• Sources to support the decline of the ‘gaming industry’ are often citing organization layoffs as an indicator but not always specifically in the gaming space, like Meta/Facebook. One such article cites failures from SoloMid (TSM) and 100Thieves (100T) based on layoffs of about two dozen staffers between them, despite both clocking as 2022’s highest-valued growth orgs. 100T alone has a net worth of $460M USD according to Sportskeeda.

I’d say most would agree that there are challenges that do come up in these reports and consistently play on the esports industry:

  • Monetization is and remains a critical challenge
  • The majority of paying audiences are young folks that aren’t often part of the investor economy
  • Esports is currently, functionally a loss leader in the marketing mix – designed to generate hype, buzz, awareness, and energy while bringing users/viewers into the fold
  • There was certainly a boom during the pandemic that has ‘cooled off’ since the return to ‘normal’. That doesn’t always equal a failing or slump any more than being allowed back in public is a ‘downturn’ in the pandemic
  • The backlog of game title delays from 2020 due to the pandemic largely landed in 2021 creating a sort of double cohort of massive and anxiously awaited titles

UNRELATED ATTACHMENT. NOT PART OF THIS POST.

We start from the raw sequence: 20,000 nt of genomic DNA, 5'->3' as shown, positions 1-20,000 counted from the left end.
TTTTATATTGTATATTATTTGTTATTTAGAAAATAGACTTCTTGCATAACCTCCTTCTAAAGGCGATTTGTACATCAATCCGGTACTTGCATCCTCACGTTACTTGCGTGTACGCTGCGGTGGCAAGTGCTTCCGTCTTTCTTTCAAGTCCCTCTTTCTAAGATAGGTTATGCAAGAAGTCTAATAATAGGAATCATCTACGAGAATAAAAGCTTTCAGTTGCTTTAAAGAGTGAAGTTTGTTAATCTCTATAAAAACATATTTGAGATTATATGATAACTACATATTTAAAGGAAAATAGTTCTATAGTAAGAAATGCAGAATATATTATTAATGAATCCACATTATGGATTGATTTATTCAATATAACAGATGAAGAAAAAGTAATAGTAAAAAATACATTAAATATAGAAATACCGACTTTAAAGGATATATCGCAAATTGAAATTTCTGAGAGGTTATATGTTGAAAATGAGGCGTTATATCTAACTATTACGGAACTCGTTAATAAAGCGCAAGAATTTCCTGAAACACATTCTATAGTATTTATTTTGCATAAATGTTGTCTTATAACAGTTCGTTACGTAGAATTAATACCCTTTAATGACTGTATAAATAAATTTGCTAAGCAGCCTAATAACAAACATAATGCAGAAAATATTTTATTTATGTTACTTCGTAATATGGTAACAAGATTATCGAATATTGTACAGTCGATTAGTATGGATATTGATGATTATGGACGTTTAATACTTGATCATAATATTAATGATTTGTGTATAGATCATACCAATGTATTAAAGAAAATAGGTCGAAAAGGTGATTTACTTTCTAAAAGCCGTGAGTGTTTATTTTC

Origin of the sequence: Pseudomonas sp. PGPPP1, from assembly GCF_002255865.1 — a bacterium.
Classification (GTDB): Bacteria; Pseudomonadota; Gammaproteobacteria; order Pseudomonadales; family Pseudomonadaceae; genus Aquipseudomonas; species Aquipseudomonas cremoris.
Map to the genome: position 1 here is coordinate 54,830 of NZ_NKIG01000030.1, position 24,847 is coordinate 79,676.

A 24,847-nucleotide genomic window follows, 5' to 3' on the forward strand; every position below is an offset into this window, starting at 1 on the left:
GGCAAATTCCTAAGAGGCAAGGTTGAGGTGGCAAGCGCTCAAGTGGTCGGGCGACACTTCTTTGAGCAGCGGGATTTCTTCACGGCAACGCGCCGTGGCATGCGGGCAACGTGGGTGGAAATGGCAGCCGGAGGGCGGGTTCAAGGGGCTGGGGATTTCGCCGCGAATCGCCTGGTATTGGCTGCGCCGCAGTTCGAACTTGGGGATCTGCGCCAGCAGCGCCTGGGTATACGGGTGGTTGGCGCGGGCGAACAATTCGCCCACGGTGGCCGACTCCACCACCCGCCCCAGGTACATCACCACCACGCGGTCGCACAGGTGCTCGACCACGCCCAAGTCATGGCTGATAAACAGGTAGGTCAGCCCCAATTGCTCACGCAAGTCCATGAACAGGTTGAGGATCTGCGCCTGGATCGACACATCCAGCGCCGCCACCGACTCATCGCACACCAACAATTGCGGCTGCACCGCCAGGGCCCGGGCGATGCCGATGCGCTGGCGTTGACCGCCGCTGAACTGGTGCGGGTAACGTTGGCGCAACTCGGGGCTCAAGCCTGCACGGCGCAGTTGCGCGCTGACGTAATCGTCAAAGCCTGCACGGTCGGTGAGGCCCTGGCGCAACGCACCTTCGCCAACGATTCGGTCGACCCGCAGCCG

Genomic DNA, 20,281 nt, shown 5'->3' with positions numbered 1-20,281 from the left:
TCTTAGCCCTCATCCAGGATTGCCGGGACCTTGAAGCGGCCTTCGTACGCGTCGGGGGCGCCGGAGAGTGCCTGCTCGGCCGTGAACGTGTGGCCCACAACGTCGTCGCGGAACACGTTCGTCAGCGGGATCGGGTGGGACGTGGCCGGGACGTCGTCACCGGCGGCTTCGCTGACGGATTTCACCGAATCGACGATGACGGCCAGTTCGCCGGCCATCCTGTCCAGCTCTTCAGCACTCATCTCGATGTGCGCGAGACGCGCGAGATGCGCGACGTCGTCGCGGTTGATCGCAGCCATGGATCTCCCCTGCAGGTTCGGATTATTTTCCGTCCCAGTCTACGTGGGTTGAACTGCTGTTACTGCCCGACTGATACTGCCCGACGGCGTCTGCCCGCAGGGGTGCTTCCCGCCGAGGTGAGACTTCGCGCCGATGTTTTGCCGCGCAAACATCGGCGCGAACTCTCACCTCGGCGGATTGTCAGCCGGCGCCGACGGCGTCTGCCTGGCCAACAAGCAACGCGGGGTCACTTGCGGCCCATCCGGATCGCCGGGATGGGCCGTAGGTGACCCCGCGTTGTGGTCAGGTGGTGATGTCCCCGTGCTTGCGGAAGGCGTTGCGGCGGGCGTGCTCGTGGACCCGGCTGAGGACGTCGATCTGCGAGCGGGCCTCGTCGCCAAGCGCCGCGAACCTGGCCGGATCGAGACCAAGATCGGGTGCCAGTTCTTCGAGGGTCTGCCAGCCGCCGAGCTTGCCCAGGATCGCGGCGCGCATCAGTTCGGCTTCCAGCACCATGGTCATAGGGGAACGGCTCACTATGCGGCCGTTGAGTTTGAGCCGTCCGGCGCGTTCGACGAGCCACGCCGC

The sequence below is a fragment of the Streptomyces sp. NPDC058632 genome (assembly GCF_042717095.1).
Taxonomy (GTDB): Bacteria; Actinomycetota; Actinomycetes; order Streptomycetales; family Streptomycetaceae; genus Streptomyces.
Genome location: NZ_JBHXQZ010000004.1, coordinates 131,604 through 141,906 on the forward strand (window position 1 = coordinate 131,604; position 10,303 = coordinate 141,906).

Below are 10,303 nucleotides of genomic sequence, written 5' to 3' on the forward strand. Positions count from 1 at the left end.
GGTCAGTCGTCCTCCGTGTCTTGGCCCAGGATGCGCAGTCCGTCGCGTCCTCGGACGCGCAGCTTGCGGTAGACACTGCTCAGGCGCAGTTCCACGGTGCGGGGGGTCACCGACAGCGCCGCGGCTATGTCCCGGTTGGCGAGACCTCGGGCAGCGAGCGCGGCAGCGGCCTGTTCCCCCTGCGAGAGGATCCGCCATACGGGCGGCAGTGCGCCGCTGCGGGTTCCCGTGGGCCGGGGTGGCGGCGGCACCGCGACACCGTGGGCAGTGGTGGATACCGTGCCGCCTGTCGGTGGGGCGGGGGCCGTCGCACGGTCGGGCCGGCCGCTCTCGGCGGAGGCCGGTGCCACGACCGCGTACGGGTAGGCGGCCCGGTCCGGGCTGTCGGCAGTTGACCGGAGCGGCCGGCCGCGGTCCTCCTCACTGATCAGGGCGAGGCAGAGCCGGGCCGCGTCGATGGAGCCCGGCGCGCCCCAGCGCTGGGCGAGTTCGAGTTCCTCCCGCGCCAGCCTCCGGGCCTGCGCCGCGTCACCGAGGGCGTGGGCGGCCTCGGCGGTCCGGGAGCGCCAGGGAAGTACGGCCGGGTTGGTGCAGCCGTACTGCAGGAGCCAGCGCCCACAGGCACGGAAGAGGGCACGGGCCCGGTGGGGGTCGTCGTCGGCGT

In contrast, here are some promising projections that show where the industry is versus where speculators thought it should be – taken as an average of multiple reports because not even one of them can agree on these figures.

Gaming market estimated worth:

2021: $200B
2022: $220B

Esports market estimated worth:

2021: $1.22B
2022: $1.4B

Gaming audience size:

2021: 3.17B
2022: 3.15B

Esports Audience Size:

2021: 473M
2022: 516M

What it means for gamers

Our industry, passion, and market environment are not falling apart. By all numbers I could find it is growing, just not enough to excite investors and market-watchers specifically from ’21 to ’22.

I would argue that ’22 has been the best year in a long time for our industry. Sure, the growth metrics are marginal, but we must consider the qualitative analytics as well.

Excitement, attendance, and even the existence of in-person events, awards, competitions, conventions, and meetups are very important to us. They’re back and thriving. Some of the most hotly anticipated AAA games have hit the market in windfall, while indie and small studio games are cracking the surface like never before.

So, the next time someone tells you the sky is falling over the gaming industry, don’t be afraid to look up and decide for yourself.

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Brad

Brad is a lifelong gamer, 12 year veteran of the gaming and esports marketing industry and owner/founder of TwinsticksAndTies.com where his passion for the business of gaming takes form. As a writer, Twitch and Instagram influencer and industry professional, Brad has produced bylines and content work for Walmart Gaming, SQUAD and Northern Arena to name a few.